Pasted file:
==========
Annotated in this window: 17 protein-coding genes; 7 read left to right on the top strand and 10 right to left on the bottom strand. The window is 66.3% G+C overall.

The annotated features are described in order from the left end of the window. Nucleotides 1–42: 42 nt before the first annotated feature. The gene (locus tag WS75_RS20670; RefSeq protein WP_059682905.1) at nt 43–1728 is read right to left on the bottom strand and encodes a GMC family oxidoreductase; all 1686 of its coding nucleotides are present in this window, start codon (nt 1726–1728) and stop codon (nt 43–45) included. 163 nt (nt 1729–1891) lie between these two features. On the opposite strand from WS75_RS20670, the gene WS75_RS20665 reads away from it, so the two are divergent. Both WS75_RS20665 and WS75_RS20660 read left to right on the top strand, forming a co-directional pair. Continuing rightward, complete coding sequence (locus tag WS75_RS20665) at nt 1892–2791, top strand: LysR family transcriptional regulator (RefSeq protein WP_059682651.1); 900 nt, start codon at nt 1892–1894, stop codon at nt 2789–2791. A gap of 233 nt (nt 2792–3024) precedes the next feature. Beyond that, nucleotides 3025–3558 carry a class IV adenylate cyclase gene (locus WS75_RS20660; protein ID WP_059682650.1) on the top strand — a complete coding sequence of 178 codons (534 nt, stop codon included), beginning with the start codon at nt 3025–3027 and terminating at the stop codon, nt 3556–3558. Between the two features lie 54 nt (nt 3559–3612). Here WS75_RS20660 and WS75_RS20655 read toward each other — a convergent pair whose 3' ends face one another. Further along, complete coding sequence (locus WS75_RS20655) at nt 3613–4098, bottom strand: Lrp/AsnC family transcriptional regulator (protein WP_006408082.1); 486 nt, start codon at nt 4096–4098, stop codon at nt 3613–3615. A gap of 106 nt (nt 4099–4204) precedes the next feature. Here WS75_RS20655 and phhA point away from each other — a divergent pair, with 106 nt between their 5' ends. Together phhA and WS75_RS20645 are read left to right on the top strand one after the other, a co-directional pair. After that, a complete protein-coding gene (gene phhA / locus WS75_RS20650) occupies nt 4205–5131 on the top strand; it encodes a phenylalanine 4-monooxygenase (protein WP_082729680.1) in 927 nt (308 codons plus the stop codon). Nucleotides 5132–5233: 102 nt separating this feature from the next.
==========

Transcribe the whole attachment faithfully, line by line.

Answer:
Annotated in this window: 17 protein-coding genes; 7 read left to right on the top strand and 10 right to left on the bottom strand. The window is 66.3% G+C overall.

The annotated features are described in order from the left end of the window. Nucleotides 1–42: 42 nt before the first annotated feature. The gene (locus tag WS75_RS20670; RefSeq protein WP_059682905.1) at nt 43–1728 is read right to left on the bottom strand and encodes a GMC family oxidoreductase; all 1686 of its coding nucleotides are present in this window, start codon (nt 1726–1728) and stop codon (nt 43–45) included. 163 nt (nt 1729–1891) lie between these two features. On the opposite strand from WS75_RS20670, the gene WS75_RS20665 reads away from it, so the two are divergent. Both WS75_RS20665 and WS75_RS20660 read left to right on the top strand, forming a co-directional pair. Continuing rightward, complete coding sequence (locus tag WS75_RS20665) at nt 1892–2791, top strand: LysR family transcriptional regulator (RefSeq protein WP_059682651.1); 900 nt, start codon at nt 1892–1894, stop codon at nt 2789–2791. A gap of 233 nt (nt 2792–3024) precedes the next feature. Beyond that, nucleotides 3025–3558 carry a class IV adenylate cyclase gene (locus WS75_RS20660; protein ID WP_059682650.1) on the top strand — a complete coding sequence of 178 codons (534 nt, stop codon included), beginning with the start codon at nt 3025–3027 and terminating at the stop codon, nt 3556–3558. Between the two features lie 54 nt (nt 3559–3612). Here WS75_RS20660 and WS75_RS20655 read toward each other — a convergent pair whose 3' ends face one another. Further along, complete coding sequence (locus WS75_RS20655) at nt 3613–4098, bottom strand: Lrp/AsnC family transcriptional regulator (protein WP_006408082.1); 486 nt, start codon at nt 4096–4098, stop codon at nt 3613–3615. A gap of 106 nt (nt 4099–4204) precedes the next feature. Here WS75_RS20655 and phhA point away from each other — a divergent pair, with 106 nt between their 5' ends. Together phhA and WS75_RS20645 are read left to right on the top strand one after the other, a co-directional pair. After that, a complete protein-coding gene (gene phhA / locus WS75_RS20650) occupies nt 4205–5131 on the top strand; it encodes a phenylalanine 4-monooxygenase (protein WP_082729680.1) in 927 nt (308 codons plus the stop codon). Nucleotides 5132–5233: 102 nt separating this feature from the next.